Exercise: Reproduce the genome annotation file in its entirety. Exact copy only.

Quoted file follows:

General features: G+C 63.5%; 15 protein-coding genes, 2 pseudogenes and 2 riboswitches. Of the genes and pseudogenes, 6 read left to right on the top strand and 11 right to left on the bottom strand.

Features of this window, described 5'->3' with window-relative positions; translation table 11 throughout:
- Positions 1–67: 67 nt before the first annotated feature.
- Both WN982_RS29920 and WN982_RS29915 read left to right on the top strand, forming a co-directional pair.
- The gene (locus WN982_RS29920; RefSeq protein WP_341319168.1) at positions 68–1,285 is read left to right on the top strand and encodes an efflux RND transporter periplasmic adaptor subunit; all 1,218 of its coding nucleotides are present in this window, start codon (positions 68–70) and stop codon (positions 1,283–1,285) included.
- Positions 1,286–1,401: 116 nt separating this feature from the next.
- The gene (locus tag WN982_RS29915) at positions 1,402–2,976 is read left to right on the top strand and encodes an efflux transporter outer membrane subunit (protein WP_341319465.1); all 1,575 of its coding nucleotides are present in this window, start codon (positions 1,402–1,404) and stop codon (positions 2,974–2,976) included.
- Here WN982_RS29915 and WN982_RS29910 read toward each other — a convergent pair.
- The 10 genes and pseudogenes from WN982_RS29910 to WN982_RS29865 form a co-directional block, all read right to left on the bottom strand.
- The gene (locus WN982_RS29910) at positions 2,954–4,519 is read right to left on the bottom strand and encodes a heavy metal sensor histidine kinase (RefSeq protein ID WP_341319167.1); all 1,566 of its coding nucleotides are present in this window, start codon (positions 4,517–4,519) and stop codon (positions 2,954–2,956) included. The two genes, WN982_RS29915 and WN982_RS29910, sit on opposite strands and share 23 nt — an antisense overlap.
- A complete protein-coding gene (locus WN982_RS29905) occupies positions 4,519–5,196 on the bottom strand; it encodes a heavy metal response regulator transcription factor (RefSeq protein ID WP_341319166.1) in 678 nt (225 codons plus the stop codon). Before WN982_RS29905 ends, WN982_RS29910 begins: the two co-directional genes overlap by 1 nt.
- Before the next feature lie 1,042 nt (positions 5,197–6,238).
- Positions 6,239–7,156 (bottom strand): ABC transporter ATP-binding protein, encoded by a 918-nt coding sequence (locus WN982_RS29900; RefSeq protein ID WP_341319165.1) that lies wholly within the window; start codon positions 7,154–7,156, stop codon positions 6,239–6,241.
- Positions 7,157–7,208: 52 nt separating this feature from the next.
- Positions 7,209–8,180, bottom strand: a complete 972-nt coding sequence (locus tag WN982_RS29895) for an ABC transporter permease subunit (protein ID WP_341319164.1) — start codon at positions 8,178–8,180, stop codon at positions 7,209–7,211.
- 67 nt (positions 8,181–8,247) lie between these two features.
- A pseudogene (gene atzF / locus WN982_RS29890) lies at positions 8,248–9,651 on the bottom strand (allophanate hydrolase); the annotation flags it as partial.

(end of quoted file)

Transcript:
General features: G+C 63.5%; 15 protein-coding genes, 2 pseudogenes and 2 riboswitches. Of the genes and pseudogenes, 6 read left to right on the top strand and 11 right to left on the bottom strand.

Features of this window, described 5'->3' with window-relative positions; translation table 11 throughout:
- Positions 1–67: 67 nt before the first annotated feature.
- Both WN982_RS29920 and WN982_RS29915 read left to right on the top strand, forming a co-directional pair.
- The gene (locus WN982_RS29920; RefSeq protein WP_341319168.1) at positions 68–1,285 is read left to right on the top strand and encodes an efflux RND transporter periplasmic adaptor subunit; all 1,218 of its coding nucleotides are present in this window, start codon (positions 68–70) and stop codon (positions 1,283–1,285) included.
- Positions 1,286–1,401: 116 nt separating this feature from the next.
- The gene (locus tag WN982_RS29915) at positions 1,402–2,976 is read left to right on the top strand and encodes an efflux transporter outer membrane subunit (protein WP_341319465.1); all 1,575 of its coding nucleotides are present in this window, start codon (positions 1,402–1,404) and stop codon (positions 2,974–2,976) included.
- Here WN982_RS29915 and WN982_RS29910 read toward each other — a convergent pair.
- The 10 genes and pseudogenes from WN982_RS29910 to WN982_RS29865 form a co-directional block, all read right to left on the bottom strand.
- The gene (locus WN982_RS29910) at positions 2,954–4,519 is read right to left on the bottom strand and encodes a heavy metal sensor histidine kinase (RefSeq protein ID WP_341319167.1); all 1,566 of its coding nucleotides are present in this window, start codon (positions 4,517–4,519) and stop codon (positions 2,954–2,956) included. The two genes, WN982_RS29915 and WN982_RS29910, sit on opposite strands and share 23 nt — an antisense overlap.
- A complete protein-coding gene (locus WN982_RS29905) occupies positions 4,519–5,196 on the bottom strand; it encodes a heavy metal response regulator transcription factor (RefSeq protein ID WP_341319166.1) in 678 nt (225 codons plus the stop codon). Before WN982_RS29905 ends, WN982_RS29910 begins: the two co-directional genes overlap by 1 nt.
- Before the next feature lie 1,042 nt (positions 5,197–6,238).
- Positions 6,239–7,156 (bottom strand): ABC transporter ATP-binding protein, encoded by a 918-nt coding sequence (locus WN982_RS29900; RefSeq protein ID WP_341319165.1) that lies wholly within the window; start codon positions 7,154–7,156, stop codon positions 6,239–6,241.
- Positions 7,157–7,208: 52 nt separating this feature from the next.
- Positions 7,209–8,180, bottom strand: a complete 972-nt coding sequence (locus tag WN982_RS29895) for an ABC transporter permease subunit (protein ID WP_341319164.1) — start codon at positions 8,178–8,180, stop codon at positions 7,209–7,211.
- 67 nt (positions 8,181–8,247) lie between these two features.
- A pseudogene (gene atzF / locus WN982_RS29890) lies at positions 8,248–9,651 on the bottom strand (allophanate hydrolase); the annotation flags it as partial.